I can confirm that putting a umask 077 in /etc/launchd-user.conf does, in fact, set the umask for users, including the admin user (although it didn't work for the admin the very first time I logged in as the admin).

It applies to terminal shells and the Finder (at least to the creation of folders by the Finder).

I can also caution AGAINST using the global setting in /etc/launchd.conf (mentioned earlier). Setting the global umask with /etc/launchd.conf does, in fact, cause increasingly odd behaviors.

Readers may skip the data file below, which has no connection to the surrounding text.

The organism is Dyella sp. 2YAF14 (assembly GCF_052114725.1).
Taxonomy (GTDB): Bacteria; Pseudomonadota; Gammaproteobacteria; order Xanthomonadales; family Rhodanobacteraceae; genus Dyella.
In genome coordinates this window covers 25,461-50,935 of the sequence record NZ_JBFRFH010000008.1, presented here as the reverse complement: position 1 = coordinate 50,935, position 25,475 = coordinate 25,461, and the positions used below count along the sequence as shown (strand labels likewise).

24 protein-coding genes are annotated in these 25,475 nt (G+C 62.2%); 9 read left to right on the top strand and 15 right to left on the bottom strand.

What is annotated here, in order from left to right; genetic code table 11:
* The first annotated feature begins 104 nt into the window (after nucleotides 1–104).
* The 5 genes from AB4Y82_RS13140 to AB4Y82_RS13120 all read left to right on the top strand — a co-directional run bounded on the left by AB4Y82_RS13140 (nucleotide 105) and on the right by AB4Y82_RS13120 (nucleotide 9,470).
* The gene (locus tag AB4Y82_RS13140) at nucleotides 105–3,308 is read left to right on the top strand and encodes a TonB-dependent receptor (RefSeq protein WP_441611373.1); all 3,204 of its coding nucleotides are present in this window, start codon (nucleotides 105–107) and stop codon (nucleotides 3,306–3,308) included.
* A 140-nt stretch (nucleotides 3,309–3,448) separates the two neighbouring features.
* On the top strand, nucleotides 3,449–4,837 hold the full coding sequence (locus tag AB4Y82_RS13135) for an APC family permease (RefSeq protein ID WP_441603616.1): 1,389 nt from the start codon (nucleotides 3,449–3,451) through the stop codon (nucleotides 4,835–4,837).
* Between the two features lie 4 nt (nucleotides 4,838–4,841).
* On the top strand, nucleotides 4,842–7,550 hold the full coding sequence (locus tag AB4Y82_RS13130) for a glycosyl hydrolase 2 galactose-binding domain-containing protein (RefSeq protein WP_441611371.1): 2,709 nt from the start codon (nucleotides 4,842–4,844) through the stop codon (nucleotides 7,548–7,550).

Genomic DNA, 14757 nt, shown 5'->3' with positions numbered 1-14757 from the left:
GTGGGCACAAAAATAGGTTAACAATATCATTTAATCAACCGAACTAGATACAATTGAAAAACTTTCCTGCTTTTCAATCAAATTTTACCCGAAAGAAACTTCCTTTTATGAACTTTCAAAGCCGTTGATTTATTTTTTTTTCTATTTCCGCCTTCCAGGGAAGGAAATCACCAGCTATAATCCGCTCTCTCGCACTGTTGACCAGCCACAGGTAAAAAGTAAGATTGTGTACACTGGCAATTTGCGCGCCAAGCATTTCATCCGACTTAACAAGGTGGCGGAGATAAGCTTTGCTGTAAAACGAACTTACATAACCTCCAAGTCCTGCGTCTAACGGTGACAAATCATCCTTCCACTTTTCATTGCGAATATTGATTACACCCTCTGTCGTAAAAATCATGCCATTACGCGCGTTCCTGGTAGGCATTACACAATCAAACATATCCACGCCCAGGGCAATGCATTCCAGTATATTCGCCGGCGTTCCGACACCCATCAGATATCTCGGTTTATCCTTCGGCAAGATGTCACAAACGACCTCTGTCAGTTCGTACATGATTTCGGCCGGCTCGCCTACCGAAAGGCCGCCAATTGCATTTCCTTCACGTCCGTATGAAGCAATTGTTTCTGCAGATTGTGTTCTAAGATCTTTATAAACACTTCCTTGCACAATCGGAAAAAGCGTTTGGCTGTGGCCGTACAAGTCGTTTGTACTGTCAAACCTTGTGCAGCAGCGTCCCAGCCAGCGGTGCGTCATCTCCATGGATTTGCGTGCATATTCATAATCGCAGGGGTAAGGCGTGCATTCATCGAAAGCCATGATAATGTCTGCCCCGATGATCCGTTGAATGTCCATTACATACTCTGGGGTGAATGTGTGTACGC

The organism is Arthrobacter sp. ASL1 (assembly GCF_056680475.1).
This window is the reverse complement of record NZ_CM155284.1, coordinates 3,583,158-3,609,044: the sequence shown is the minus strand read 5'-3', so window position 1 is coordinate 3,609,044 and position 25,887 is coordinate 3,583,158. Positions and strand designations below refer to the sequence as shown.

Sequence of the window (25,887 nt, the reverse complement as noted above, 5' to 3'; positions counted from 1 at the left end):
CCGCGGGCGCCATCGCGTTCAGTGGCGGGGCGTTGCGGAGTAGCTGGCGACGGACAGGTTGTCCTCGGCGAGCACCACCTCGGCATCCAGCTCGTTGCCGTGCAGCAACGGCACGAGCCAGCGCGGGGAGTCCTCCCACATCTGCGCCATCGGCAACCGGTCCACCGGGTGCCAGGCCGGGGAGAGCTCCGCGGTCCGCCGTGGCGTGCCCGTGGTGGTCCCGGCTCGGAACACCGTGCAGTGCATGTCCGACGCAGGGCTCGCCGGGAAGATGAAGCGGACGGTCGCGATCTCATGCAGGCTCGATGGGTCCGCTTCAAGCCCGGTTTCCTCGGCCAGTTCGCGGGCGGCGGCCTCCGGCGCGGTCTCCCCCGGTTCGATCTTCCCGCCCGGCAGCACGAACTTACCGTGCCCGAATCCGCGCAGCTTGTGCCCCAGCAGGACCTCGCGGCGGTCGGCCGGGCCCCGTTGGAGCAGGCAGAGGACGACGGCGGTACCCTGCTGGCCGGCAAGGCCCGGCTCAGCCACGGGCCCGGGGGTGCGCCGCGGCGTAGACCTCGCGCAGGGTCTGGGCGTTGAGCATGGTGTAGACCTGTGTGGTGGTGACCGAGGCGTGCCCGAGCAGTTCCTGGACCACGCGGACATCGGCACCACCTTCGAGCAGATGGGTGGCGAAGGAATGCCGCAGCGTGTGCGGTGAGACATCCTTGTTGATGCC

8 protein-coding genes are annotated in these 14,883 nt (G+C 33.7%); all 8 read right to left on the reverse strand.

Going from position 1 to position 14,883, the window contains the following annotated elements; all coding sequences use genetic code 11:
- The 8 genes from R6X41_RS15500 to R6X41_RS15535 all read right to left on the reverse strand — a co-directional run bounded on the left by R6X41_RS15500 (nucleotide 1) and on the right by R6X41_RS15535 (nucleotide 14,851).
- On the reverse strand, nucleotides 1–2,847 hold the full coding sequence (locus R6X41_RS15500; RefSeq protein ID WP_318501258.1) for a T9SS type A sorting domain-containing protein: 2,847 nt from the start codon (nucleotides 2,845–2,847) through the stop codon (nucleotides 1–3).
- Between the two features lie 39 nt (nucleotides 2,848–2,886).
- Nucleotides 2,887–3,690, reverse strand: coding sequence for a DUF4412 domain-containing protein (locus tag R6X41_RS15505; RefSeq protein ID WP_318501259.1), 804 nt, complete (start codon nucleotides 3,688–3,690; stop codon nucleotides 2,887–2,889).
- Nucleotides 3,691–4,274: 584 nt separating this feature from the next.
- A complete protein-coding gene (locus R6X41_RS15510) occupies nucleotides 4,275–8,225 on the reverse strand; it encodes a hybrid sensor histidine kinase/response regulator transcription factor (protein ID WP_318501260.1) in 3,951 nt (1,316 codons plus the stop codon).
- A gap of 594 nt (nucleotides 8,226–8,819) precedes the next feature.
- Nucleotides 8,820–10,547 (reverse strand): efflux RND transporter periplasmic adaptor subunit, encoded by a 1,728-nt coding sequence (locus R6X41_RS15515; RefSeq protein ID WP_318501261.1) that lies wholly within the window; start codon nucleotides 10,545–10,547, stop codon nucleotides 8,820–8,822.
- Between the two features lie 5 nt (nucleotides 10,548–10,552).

One example: Apple has chosen to link /etc/resolv.conf (a nice simple flat file) to a dynamically set file /var/run/resolv.conf. If you cycle your network using a GUI tool (such as the Location pull-down in the Apple menu), the resulting /var/run/resolv.conf will not be readable by anyone but root. nslookup, dig, and their equivalent in the Network Utility.app will no longer be able to resolve ip addresses.

Now that they've added (but not documented) /etc/launchd-user.conf, I recommend avoiding a umask change in /etc/launchd.conf.